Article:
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Portland officials have spent the past few months reexamining the city’s police oversight system and proposing new accountability measures. Yet there's been no mention of a certain city program that’s long allowed law enforcement to operate with relative impunity: Enhanced Service Districts (ESD).

These districts are privately-funded zones that have the city’s permission to pay for additional, or “enhanced,” services not already provided by the city—like graffiti removal, expanded garbage clean-up, incentives for employees who ride public transit to work, and augmented police and security patrols.

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An audit released Thursday by the Portland City Auditor’s office finds that the officers and prosecutors assigned to monitor these speciality districts circumvent city oversight, and instead adhere to rules and budgets established by business leaders who own property in those zones.

“Businesses and property owners seek the authorization for districts because of dissatisfaction with the level of services provided,” reads the audit. “The problem arises when security, enforcement, and management of public spaces are decided by one paying sector of the community without the city’s oversight and public input.”

Portland has three ESDs: Lloyd (based in the Lloyd District), Clean & Safe (centered in downtown Portland), and Central Eastside (a district encompassing inner Southeast Portland). All three ESDs are managed by business-centered nonprofits and are funded primarily by private business dollars.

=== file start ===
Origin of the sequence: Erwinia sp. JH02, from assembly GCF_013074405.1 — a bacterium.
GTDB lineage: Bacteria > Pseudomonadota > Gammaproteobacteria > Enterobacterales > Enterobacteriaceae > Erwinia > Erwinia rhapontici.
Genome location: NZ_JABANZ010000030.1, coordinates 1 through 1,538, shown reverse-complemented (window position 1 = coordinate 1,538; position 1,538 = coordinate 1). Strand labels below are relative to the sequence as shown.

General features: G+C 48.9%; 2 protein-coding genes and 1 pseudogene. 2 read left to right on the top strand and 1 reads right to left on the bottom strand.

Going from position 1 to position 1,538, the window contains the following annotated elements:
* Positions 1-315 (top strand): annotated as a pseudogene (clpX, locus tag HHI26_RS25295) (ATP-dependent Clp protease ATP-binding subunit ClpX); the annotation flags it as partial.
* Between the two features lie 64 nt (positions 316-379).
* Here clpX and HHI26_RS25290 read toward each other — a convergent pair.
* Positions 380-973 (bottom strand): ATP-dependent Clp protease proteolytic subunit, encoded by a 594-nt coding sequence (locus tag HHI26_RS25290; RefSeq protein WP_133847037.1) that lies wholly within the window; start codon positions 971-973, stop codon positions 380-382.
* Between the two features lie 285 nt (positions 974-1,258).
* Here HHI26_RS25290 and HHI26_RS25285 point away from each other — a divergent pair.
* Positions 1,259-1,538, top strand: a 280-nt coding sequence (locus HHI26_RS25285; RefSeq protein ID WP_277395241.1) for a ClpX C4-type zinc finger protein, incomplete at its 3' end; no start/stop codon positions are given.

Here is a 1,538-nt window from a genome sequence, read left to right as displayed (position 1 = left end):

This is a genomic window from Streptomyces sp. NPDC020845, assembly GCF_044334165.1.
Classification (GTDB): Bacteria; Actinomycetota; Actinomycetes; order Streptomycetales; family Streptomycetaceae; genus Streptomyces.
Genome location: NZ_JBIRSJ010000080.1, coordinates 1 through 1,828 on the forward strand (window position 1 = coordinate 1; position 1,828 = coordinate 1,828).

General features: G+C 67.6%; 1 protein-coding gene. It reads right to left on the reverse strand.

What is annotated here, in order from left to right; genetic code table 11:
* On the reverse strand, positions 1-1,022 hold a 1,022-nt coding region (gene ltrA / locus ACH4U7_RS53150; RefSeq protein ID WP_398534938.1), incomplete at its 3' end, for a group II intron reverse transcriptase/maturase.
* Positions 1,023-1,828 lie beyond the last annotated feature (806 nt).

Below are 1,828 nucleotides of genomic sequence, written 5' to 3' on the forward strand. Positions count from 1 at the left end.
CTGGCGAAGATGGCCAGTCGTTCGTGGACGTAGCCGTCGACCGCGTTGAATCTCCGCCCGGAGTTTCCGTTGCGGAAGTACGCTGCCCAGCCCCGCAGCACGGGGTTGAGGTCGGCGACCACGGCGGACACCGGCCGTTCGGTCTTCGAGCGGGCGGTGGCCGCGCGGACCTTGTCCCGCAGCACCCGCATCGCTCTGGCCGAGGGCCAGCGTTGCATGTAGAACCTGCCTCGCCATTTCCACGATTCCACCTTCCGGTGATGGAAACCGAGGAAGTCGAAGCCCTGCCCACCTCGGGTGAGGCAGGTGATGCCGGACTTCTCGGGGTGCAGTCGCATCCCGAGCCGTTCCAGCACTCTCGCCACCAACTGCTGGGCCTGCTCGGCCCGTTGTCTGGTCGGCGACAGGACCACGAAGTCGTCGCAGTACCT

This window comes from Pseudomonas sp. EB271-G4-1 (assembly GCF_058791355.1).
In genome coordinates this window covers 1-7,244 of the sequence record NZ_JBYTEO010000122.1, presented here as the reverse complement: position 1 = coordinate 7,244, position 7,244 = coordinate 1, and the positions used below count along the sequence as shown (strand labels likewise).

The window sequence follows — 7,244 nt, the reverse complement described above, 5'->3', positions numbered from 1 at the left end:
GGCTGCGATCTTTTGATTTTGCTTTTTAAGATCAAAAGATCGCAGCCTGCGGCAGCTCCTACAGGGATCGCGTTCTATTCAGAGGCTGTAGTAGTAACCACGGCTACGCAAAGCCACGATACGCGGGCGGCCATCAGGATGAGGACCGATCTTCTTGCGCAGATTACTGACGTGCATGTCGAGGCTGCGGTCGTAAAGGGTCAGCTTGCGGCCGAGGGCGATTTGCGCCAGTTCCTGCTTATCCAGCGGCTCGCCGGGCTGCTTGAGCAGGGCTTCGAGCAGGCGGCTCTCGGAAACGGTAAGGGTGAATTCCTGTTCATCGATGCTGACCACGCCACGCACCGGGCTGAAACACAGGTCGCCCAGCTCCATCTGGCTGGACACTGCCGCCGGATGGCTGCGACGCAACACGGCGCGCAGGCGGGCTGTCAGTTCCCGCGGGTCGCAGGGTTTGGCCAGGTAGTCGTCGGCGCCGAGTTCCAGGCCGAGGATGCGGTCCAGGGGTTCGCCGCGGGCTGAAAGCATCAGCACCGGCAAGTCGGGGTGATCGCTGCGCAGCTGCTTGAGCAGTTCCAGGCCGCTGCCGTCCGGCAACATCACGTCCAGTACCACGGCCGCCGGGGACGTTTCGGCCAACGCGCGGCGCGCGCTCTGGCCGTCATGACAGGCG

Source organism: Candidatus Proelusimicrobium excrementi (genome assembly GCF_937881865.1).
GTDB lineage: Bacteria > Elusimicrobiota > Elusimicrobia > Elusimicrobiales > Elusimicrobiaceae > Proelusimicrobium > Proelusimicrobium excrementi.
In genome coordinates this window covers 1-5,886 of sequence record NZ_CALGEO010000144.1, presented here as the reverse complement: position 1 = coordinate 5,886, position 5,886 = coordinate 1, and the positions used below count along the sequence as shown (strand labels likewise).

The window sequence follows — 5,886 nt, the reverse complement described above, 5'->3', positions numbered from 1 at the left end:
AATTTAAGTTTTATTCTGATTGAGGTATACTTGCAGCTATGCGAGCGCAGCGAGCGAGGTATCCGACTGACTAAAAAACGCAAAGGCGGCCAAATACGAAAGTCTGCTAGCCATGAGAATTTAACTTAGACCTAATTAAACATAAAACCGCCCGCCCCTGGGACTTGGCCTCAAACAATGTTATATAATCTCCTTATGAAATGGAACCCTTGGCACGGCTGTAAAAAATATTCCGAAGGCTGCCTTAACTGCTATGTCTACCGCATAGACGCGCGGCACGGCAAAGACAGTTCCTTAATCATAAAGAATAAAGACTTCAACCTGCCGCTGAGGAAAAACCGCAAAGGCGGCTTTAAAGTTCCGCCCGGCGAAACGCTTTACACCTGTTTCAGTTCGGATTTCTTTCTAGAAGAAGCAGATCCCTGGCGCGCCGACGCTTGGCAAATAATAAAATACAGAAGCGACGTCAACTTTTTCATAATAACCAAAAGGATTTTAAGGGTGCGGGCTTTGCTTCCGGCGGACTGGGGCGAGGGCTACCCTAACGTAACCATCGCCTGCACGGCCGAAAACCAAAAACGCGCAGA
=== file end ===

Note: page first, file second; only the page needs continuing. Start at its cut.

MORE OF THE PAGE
The boundaries of Portlands Enhanced Service Districts
The boundaries of Portland's Enhanced Service Districts Portland City Auditor

Clean & Safe, run by Portland Business Alliance, is largely responsible for trash removal and discouraging homeless Portlanders from residing in front of downtown businesses. According to the audit, the ESD’s $5 million budget covers the cost of four full-time Portland police officers, an unknown number of “armed and unarmed” private security officers, and a staffer in the Multnomah County District Attorney’s office. These public employees operate at the behest of private property owners.

“The private security officers begin work in the morning, walking the streets and waking people up if they are blocking business entrance,” the audit explains. “Throughout the day, private security and Portland Police coordinate to respond to complaints from district businesses and residents.”

Lloyd ESD, managed by Go Lloyd, goes further by using its $500,000 budget to buy its own assistant district attorney, a county prosecutor whose sole responsibility is investigating and convicting people for crimes reported by property owners in the Lloyd District.

Central Eastside ISD, operated by the Central Eastside Industrial Council, uses its $3 million budget to clean up garbage and fund a private security team to report crime and interact with homeless residents. Because of intervention by concerned homeless advocacy groups, this district is the only ESD in the city that requires its board to have representation from community organizations and someone who has experienced homelessness. Board members overseeing Lloyd and Clean & Safe ESDs are almost entirely property and business owners.

While the city is expected to monitor these districts’ budgets and programs, the audit finds little evidence of this actually happening. Currently, ESD programs are overseen by the city’s Bureau of Revenue and Financial Services. Yet the audit finds that this office has not provided any meaningful oversight of how these districts are using their massive budgets.